This song is getting tiresome and out of tune: the Supreme Court, 5 to 4, has just decided that, essentially, no state or local government may prevent our proud citizens from owning guns. But what about the states' rights, to do as they see fit? Clearly the owning of guns is not an issue regarding which we must protect our sovereign states from those meddlers in the Congress. And what about everyone's right to liberty-our right to not be shot and stuff? In light of a brutal gun attack on Saturday- three people in a crowd were randomly shot Saturday night in San Francisco at a gay [...]
Promising news for those of you who have always wanted to spend hours watching Clarence Thomas sit silently in a robe: The Senate Judiciary Committee has passed a bill requiring the Supreme Court to televise its open sessions.
This is pretty great: Above the Law pegs yesterday's "John Roberts is Retiring" rumor to a Georgetown Law class about… rumors and trusted sources. Unfortunately, most of the professor's students were too busy sexting about the news to reflect upon the actual topic of the lecture: "on the credibility and reliability of informants," and when the professor, Peter Tague, revealed he was just teaching them a lesson, they had to re-sext all their friends that, no, John Roberts was not indeed going to retire yesterday. Love it.
This "plain English" account of today's 5-4 Supreme Court decision in Shelby County v. Holder—the big Voting Rights Act case this term—pretty much tells me that I am not smart enough to be allowed to vote, because I can't even understand a simple summary. I guess we beat the boss level of racism? So let's be happy about that, if that's what we decided. But as I said, I can't really tell.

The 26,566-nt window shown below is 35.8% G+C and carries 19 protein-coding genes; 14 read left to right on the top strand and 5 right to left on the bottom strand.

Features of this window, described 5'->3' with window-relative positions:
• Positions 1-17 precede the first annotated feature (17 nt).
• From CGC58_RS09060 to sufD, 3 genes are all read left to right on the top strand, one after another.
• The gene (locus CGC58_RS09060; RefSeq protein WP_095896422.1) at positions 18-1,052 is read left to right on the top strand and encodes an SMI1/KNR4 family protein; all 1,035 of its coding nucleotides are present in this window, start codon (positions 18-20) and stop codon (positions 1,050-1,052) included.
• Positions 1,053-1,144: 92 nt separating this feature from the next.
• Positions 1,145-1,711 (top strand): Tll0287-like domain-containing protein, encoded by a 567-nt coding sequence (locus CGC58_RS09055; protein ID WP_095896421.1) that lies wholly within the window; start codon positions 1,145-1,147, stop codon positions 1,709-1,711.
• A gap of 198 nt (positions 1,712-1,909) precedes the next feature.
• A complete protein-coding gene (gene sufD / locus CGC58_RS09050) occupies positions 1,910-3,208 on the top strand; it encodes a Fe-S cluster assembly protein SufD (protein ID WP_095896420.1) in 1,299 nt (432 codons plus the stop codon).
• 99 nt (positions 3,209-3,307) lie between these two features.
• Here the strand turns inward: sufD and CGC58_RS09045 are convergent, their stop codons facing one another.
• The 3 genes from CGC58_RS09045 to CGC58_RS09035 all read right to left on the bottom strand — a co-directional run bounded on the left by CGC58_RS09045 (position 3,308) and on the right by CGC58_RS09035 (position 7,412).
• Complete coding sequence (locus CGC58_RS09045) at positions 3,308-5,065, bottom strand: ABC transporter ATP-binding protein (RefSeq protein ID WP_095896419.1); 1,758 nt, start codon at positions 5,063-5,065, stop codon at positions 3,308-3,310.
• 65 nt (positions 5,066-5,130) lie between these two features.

"[T]he justices will vote 6-3 or 7-2 to uphold the mandate, with the chief justice joining the majority so he can write a careful opinion that cabins the authority of the Congress to do anything more than regulate the health-insurance market. No mandatory gym memberships or forced broccoli consumption. And then—having been hailed as the John Marshall of the 21st century—he will proceed to oversee two years during which the remainder of the Warren Court revolution will be sent through the wood chipper." —Here's the most optimistic view of the healthcare law's chances with the Supreme Court.
Things are being kind of crazy up in the Supreme Court right now! One thing that is happening is that there is a question before the Court of whether, basically, cops can bang loudly on your door and then decide they hear you flushing drugs and then come on in and arrest you. (Which, I'm thinking: no, not really!) So we have these notable moments on the floor, such as: "I don't know if crack cocaine smells or not," says Justice Sotomayor. BREAKING: NEW JUSTICE TOO HIGH TO REMEMBER WHAT CRACK SMELLS LIKE. And then there's everyone's pal, Justice Scalia, who comes in with this doozy. His point [...]
Today's Supreme Court decision in Doe v. Reed is worth knowing about, if you can bear with it. Corrections to what follow are welcome, and yes, I've omitted lots of the arguments in the interest of clarity. So! Last year in Washington State, the Governor signed into law a Senate bill that "ensures that under state law state-registered domestic partners are treated the same as married spouses." Anti-gay marriage forces quickly organized to put up a ballot measure to undo it. They got 137,000 to sign the necessary petition; the secretary of state certified those signatures. And then, when the secretary of state acknowledged that he was bound [...]
Crush videos-films in which attractive women smush small animals under their heels-are once again legal after the Supreme Court struck down a law preventing the depiction of animal cruelty. (Animal cruelty itself is still illegal in many places.) The Court, in a 8-1 decision, found the law to be an overly broad restriction that violates the First Amendment.